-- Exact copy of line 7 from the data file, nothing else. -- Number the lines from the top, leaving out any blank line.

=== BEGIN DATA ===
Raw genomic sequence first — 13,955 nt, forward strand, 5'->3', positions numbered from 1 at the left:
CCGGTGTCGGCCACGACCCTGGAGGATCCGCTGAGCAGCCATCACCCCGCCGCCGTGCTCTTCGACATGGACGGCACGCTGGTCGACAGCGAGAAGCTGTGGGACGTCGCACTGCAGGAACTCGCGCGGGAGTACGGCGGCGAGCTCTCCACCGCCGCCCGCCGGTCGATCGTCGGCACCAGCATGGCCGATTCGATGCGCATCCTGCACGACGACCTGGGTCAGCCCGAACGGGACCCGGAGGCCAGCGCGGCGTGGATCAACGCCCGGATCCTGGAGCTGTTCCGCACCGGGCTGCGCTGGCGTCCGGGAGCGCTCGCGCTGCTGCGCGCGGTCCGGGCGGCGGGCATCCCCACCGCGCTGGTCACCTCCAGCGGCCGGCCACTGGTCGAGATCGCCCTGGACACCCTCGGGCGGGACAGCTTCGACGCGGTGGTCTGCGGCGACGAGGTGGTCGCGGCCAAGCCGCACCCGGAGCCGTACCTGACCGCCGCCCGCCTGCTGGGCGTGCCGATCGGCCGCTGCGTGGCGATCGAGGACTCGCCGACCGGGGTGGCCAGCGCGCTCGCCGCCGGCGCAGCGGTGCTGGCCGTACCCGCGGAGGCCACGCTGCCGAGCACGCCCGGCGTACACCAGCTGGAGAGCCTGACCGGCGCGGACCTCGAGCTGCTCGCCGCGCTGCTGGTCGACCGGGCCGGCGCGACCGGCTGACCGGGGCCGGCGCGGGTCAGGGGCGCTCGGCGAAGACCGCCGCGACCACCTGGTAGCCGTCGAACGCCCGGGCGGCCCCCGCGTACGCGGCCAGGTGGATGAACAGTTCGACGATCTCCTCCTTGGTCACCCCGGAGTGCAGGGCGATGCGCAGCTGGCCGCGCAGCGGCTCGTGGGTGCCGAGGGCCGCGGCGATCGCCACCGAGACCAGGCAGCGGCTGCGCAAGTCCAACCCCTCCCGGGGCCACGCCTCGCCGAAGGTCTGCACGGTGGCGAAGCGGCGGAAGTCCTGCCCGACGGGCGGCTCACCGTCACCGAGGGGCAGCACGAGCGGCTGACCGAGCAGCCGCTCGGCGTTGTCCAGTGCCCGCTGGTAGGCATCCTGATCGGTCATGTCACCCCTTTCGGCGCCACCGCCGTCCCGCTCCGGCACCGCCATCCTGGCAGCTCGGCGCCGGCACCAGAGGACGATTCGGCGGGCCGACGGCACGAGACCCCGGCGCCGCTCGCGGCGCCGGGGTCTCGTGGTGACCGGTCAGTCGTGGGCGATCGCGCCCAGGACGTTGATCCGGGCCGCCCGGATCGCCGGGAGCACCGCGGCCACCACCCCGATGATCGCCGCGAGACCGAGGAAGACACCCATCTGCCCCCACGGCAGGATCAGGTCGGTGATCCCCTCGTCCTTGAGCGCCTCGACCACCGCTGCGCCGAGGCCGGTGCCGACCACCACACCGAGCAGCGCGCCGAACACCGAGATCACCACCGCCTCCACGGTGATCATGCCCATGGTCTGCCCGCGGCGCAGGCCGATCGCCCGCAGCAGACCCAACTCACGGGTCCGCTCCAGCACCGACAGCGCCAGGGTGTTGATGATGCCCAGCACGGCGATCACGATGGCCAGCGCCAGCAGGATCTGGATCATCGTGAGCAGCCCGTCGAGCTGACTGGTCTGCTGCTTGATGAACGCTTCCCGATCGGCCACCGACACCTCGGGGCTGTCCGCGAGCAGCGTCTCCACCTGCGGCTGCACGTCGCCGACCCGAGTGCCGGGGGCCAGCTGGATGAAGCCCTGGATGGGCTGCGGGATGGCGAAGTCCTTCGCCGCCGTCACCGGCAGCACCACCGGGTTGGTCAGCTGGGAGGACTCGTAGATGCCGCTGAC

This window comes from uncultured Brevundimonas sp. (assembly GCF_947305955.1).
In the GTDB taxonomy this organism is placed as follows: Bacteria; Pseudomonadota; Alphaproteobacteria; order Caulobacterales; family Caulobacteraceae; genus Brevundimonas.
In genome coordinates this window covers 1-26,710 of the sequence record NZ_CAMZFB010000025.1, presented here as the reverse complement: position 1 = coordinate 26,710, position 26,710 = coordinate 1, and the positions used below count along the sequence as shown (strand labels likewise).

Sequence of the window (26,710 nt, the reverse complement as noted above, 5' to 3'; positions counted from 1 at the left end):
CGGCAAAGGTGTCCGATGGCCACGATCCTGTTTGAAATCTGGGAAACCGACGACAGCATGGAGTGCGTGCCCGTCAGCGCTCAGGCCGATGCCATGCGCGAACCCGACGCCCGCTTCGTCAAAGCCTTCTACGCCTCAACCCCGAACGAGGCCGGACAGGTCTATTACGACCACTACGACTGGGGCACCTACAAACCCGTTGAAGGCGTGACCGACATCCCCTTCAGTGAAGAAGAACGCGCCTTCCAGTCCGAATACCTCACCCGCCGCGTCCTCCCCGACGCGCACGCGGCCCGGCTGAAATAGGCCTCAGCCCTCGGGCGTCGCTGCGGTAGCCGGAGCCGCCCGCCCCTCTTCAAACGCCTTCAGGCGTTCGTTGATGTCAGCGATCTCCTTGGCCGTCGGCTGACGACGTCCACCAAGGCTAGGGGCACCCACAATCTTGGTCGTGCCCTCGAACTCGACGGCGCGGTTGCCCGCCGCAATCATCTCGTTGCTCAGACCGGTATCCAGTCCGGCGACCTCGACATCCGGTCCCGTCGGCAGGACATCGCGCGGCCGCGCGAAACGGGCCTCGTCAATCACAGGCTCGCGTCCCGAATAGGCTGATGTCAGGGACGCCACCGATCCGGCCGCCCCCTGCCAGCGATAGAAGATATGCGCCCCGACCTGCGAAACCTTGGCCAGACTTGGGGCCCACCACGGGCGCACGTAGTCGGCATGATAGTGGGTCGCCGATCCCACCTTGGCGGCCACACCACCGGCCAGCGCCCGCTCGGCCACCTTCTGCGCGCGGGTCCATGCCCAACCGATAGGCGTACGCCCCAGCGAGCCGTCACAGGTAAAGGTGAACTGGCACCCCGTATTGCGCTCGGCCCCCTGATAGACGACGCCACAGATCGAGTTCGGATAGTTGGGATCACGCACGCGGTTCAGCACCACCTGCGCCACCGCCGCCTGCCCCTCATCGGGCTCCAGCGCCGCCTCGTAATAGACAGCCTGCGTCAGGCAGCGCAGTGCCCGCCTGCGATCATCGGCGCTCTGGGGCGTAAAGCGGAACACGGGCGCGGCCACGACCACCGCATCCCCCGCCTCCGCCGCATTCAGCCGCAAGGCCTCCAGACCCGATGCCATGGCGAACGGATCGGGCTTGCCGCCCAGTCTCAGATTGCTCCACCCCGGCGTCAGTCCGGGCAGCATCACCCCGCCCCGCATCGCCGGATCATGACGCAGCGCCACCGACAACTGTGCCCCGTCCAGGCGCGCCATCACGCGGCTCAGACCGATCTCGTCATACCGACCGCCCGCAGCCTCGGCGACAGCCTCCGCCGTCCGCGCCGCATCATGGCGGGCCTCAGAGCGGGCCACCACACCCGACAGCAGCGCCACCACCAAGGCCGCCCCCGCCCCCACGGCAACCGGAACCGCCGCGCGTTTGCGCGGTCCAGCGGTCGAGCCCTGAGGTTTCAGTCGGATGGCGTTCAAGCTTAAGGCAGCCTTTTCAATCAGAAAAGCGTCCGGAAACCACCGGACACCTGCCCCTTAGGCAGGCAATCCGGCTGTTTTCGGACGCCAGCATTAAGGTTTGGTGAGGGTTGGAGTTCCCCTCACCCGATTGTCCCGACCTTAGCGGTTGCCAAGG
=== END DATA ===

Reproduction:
CGGCAAAGGTGTCCGATGGCCACGATCCTGTTTGAAATCTGGGAAACCGACGACAGCATGGAGTGCGTGCCCGTCAGCGCTCAGGCCGATGCCATGCGCGAACCCGACGCCCGCTTCGTCAAAGCCTTCTACGCCTCAACCCCGAACGAGGCCGGACAGGTCTATTACGACCACTACGACTGGGGCACCTACAAACCCGTTGAAGGCGTGACCGACATCCCCTTCAGTGAAGAAGAACGCGCCTTCCAGTCCGAATACCTCACCCGCCGCGTCCTCCCCGACGCGCACGCGGCCCGGCTGAAATAGGCCTCAGCCCTCGGGCGTCGCTGCGGTAGCCGGAGCCGCCCGCCCCTCTTCAAACGCCTTCAGGCGTTCGTTGATGTCAGCGATCTCCTTGGCCGTCGGCTGACGACGTCCACCAAGGCTAGGGGCACCCACAATCTTGGTCGTGCCCTCGAACTCGACGGCGCGGTTGCCCGCCGCAATCATCTCGTTGCTCAGACCGGTATCCAGTCCGGCGACCTCGACATCCGGTCCCGTCGGCAGGACATCGCGCGGCCGCGCGAAACGGGCCTCGTCAATCACAGGCTCGCGTCCCGAATAGGCTGATGTCAGGGACGCCACCGATCCGGCCGCCCCCTGCCAGCGATAGAAGATATGCGCCCCGACCTGCGAAACCTTGGCCAGACTTGGGGCCCACCACGGGCGCACGTAGTCGGCATGATAGTGGGTCGCCGATCCCACCTTGGCGGCCACACCACCGGCCAGCGCCCGCTCGGCCACCTTCTGCGCGCGGGTCCATGCCCAACCGATAGGCGTACGCCCCAGCGAGCCGTCACAGGTAAAGGTGAACTGGCACCCCGTATTGCGCTCGGCCCCCTGATAGACGACGCCACAGATCGAGTTCGGATAGTTGGGATCACGCACGCGGTTCAGCACCACCTGCGCCACCGCCGCCTGCCCCTCATCGGGCTCCAGCGCCGCCTCGTAATAGACAGCCTGCGTCAGGCAGCGCAGTGCCCGCCTGCGATCATCGGCGCTCTGGGGCGTAAAGCGGAACACGGGCGCGGCCACGACCACCGCATCCCCCGCCTCCGCCGCATTCAGCCGCAAGGCCTCCAGACCCGATGCCATGGCGAACGGATCGGGCTTGCCGCCCAGTCTCAGATTGCTCCACCCCGGCGTCAGTCCGGGCAGCATCACCCCGCCCCGCATCGCCGGATCATGACGCAGCGCCACCGACAACTGTGCCCCGTCCAGGCGCGCCATCACGCGGCTCAGACCGATCTCGTCATACCGACCGCCCGCAGCCTCGGCGACAGCCTCCGCCGTCCGCGCCGCATCATGGCGGGCCTCAGAGCGGGCCACCACACCCGACAGCAGCGCCACCACCAAGGCCGCCCCCGCCCCCACGGCAACCGGAACCGCCGCGCGTTTGCGCGGTCCAGCGGTCGAGCCCTGAGGTTTCAGTCGGATGGCGTTCAAGCTTAAGGCAGCCTTTTCAATCAGAAAAGCGTCCGGAAACCACCGGACACCTGCCCCTTAGGCAGGCAATCCGGCTGTTTTCGGACGCCAGCATTAAGGTTTGGTGAGGGTTGGAGTTCCCCTCACCCGATTGTCCCGACCTTAGCGGTTGCCAAGG